To those that I have hunted with, talked about hunting or guns or shooting with, I say, “Thanks for all the stories!” Rick Benes, Kurt Bergstrom, Jon Berry, John Bonson, Rod Bruyette, Brandon Carleton, Scott Craig, Jason Cordy, David Ditzler, Tom Doyle, Bernard Fehlen, Kenneth Fehlen, Leonard Fehlen, Mary Ann Fehlen, John Feske, Will Fillingham, Tim Genin, Chad Halverson, Dave Innerebner, Tim Johnson, Harland Kramer, Jon Langlois, Jim Michalski, Dennis Nordquist, Jeff Norling, Steve Osterbauer, Glenn Parmeter, Norm Peterson, Mark Priebe, William Priebe, John Ravet, Dan Roesler, Todd Saari, Chip Schoeneck, David Schoeneck, Jim Sebestyen, Sarah Thomas, Mark and Lori Toboyek, Glenn Toyboyek, Matthew Wallmow, Fran Wilcox, Justin Wilcox, Lloyd Wilcox, and all you random people in Walmart I talk to in the hunting section.
Big thanks to Mary Ann Fehlen, Kari Eggman Massey, Helen Nordquist for reading and finding all those little errors that slipped through.
To my friend and renaissance artist, Adam Fletcher Bradley, for doing another great cover. You got this one done amongst all the other amazing projects you were doing, and I am grateful.
Kristen Driscoll, we are starting to be a great team, and I hope you have the chance to continue to make more of my stories more accessible to readers. You do way more than making sure punctuation and spelling is accurate. Thanks for always spending the extra time and not cutting it short.
Last, to my Uncle Steve, for writing the forewords to my books. You say in a few words what sometimes takes me pages. Your continued support means so much in so many ways.
Friends thanks for keeping up to date about my next story that I have just released. It is called Punching the Mancard: A Young Hunter’s Journey to Find Himself. It was just going to be a couple paragraph introduction to a book I am working on called Nine Arrows which is written more in the fashion of Ride On. Well I got writing and that introduction turned into a much longer story that doesn’t have the elements or flow of what Nine Arrows will be. So I thought why be hindered by what I thought it should be? Why not just write a good story? That is what I endeavored to do in this story of growing up in Wisconsin.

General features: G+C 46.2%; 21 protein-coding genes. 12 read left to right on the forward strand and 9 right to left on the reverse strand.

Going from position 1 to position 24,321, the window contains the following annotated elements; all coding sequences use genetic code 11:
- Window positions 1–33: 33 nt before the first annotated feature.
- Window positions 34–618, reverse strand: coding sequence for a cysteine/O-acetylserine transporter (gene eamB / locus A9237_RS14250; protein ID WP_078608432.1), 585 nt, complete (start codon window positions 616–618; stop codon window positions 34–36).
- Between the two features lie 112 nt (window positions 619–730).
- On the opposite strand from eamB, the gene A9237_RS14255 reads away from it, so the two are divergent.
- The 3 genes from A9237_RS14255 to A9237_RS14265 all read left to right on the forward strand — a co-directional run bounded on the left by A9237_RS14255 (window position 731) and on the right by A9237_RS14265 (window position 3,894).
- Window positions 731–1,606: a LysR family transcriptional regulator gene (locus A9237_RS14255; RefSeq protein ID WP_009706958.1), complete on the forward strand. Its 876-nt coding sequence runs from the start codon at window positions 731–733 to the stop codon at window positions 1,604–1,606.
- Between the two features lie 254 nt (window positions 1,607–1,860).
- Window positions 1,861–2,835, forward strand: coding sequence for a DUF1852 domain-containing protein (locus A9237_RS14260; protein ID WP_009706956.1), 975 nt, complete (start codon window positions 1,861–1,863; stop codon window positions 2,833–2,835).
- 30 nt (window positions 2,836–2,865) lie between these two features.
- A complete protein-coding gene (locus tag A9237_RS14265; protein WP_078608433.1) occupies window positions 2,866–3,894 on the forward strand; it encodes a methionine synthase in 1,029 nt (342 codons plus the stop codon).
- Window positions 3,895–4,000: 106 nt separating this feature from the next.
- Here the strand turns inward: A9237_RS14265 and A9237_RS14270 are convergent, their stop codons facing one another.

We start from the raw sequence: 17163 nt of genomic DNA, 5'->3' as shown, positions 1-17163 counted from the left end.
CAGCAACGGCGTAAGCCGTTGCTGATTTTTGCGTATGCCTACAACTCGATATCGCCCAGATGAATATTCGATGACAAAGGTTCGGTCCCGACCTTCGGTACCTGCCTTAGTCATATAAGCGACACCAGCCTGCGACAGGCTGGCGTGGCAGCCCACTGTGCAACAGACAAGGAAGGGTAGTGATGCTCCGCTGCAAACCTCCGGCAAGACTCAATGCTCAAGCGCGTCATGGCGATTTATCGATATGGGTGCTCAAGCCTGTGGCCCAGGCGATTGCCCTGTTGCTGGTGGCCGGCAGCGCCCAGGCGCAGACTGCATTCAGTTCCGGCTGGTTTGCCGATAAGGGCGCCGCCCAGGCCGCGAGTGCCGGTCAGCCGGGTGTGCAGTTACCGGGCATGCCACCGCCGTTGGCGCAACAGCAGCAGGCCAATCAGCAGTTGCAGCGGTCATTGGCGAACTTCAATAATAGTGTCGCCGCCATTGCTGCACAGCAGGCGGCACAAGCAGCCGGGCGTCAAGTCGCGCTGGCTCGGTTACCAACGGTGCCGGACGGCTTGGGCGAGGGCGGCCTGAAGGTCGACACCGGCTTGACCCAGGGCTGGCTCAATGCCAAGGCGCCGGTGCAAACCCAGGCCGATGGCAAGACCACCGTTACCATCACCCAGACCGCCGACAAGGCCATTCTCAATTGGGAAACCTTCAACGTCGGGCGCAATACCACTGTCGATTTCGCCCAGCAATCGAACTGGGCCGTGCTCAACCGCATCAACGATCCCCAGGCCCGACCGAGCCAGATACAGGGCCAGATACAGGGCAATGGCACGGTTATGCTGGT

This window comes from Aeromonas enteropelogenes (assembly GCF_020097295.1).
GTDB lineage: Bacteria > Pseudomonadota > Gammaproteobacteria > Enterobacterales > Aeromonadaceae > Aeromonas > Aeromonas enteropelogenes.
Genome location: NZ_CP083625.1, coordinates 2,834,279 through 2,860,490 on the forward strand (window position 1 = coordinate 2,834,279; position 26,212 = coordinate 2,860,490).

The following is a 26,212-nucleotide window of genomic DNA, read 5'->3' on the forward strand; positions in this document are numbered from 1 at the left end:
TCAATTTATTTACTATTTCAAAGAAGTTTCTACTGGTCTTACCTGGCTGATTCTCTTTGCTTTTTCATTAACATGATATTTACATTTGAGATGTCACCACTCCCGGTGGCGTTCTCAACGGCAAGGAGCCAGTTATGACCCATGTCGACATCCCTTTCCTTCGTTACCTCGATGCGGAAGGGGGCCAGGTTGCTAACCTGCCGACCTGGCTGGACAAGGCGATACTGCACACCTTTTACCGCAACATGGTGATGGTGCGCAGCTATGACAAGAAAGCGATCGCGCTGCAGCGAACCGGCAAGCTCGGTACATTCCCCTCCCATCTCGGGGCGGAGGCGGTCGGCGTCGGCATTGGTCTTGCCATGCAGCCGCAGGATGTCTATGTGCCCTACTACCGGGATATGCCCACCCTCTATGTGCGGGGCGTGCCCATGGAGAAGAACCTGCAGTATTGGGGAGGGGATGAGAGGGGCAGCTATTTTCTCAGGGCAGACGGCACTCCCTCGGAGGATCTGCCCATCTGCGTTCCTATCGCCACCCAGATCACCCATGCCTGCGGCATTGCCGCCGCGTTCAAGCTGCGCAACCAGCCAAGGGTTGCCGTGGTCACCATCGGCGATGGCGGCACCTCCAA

If you what to read the book jacket description check out this blog.
You can buy a Kindle ebook version or paperback at these links. If you are an Amazon Prime member you can borrow the book for free and also get free shipping on the paperback. As an added bonus if you buy the paperback you can purchase the ebook for $.99 afterwards. Wow the deals are just flowing.
Thanks for all the support and I hope you enjoy journey.
Friends it is getting really close to release of my next book. It is a short story called, Punching the Mancard. Here is the description that is going on the back cover and online. What do you think? Want to look at cover options and vote for your favorite? Check out this blog.
In this reminiscent short story, Joseph Fehlen shares a tale of growing up in Northern Wisconsin and his 25-year adventure to break free from adolescence by finally succeeding at the annual rite of passage—deer hunting. The journey starts in the farmlands of western Wisconsin and ends in the north woodland. Along the way, he meets a group of memorable characters, some who wish him ill will and still others that want to push him along this continuum into manhood.
Punching the Mancard, brings the reader right into real-life situations of pain, triumph, and, sometimes, utter boredom. As Joseph becomes a hunter, relationships are renewed and others are forged as mentors and friends teach him about life, family, friends, and what really matters: Following rules; wind direction; big racks; and the importance of the national holiday, the Wisconsin Deer Hunting Season.